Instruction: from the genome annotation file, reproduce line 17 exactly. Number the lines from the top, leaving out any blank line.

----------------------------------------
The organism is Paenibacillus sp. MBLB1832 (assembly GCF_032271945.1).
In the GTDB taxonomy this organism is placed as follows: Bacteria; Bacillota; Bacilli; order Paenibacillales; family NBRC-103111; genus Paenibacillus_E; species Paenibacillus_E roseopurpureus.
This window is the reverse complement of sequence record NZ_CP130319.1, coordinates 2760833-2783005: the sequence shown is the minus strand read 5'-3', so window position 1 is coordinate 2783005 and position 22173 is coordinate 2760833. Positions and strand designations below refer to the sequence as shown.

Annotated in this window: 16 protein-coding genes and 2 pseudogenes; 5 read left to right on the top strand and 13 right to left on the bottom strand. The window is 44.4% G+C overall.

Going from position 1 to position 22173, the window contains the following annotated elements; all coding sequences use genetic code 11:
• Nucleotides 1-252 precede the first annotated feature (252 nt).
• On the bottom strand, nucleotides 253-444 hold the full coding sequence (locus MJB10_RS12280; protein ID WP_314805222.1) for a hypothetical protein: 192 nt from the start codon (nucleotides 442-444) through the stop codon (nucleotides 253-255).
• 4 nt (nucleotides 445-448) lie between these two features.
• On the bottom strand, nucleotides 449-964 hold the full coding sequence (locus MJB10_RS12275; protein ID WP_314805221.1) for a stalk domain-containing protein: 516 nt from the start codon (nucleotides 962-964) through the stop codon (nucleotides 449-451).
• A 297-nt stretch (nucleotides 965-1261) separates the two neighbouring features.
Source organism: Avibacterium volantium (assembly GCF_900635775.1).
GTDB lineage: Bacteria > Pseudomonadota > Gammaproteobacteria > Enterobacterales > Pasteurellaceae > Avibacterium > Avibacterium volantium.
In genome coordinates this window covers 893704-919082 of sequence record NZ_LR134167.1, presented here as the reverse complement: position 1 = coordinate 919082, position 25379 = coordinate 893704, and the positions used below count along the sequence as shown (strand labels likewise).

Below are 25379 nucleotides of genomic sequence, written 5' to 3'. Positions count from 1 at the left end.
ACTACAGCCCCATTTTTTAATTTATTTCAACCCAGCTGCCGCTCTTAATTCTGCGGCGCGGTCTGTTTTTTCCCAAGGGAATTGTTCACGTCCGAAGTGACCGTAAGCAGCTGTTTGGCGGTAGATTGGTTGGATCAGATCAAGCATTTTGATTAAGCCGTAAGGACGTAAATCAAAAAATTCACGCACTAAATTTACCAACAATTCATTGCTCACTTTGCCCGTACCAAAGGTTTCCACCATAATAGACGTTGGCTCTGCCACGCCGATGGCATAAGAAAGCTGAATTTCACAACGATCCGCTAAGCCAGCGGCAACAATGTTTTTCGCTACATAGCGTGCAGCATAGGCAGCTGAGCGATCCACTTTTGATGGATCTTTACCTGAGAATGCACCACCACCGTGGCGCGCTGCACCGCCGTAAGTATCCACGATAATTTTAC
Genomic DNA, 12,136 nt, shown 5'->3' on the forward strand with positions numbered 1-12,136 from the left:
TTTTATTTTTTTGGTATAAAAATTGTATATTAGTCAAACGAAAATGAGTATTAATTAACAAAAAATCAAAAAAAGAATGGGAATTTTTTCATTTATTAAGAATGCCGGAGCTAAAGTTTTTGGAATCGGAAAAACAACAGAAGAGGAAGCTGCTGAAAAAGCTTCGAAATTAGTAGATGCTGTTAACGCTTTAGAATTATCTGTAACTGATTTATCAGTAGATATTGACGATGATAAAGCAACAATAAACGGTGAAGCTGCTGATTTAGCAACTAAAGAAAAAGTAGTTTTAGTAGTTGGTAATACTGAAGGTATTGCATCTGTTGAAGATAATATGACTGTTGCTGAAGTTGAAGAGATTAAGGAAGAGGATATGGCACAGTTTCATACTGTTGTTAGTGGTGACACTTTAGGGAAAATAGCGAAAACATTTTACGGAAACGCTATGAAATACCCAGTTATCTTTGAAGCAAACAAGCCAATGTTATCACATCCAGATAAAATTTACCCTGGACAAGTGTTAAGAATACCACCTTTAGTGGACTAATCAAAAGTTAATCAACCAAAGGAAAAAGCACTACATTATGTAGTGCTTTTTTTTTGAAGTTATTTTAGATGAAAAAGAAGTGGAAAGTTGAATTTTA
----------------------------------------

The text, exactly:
TTTTATTTTTTTGGTATAAAAATTGTATATTAGTCAAACGAAAATGAGTATTAATTAACAAAAAATCAAAAAAAGAATGGGAATTTTTTCATTTATTAAGAATGCCGGAGCTAAAGTTTTTGGAATCGGAAAAACAACAGAAGAGGAAGCTGCTGAAAAAGCTTCGAAATTAGTAGATGCTGTTAACGCTTTAGAATTATCTGTAACTGATTTATCAGTAGATATTGACGATGATAAAGCAACAATAAACGGTGAAGCTGCTGATTTAGCAACTAAAGAAAAAGTAGTTTTAGTAGTTGGTAATACTGAAGGTATTGCATCTGTTGAAGATAATATGACTGTTGCTGAAGTTGAAGAGATTAAGGAAGAGGATATGGCACAGTTTCATACTGTTGTTAGTGGTGACACTTTAGGGAAAATAGCGAAAACATTTTACGGAAACGCTATGAAATACCCAGTTATCTTTGAAGCAAACAAGCCAATGTTATCACATCCAGATAAAATTTACCCTGGACAAGTGTTAAGAATACCACCTTTAGTGGACTAATCAAAAGTTAATCAACCAAAGGAAAAAGCACTACATTATGTAGTGCTTTTTTTTTGAAGTTATTTTAGATGAAAAAGAAGTGGAAAGTTGAATTTTA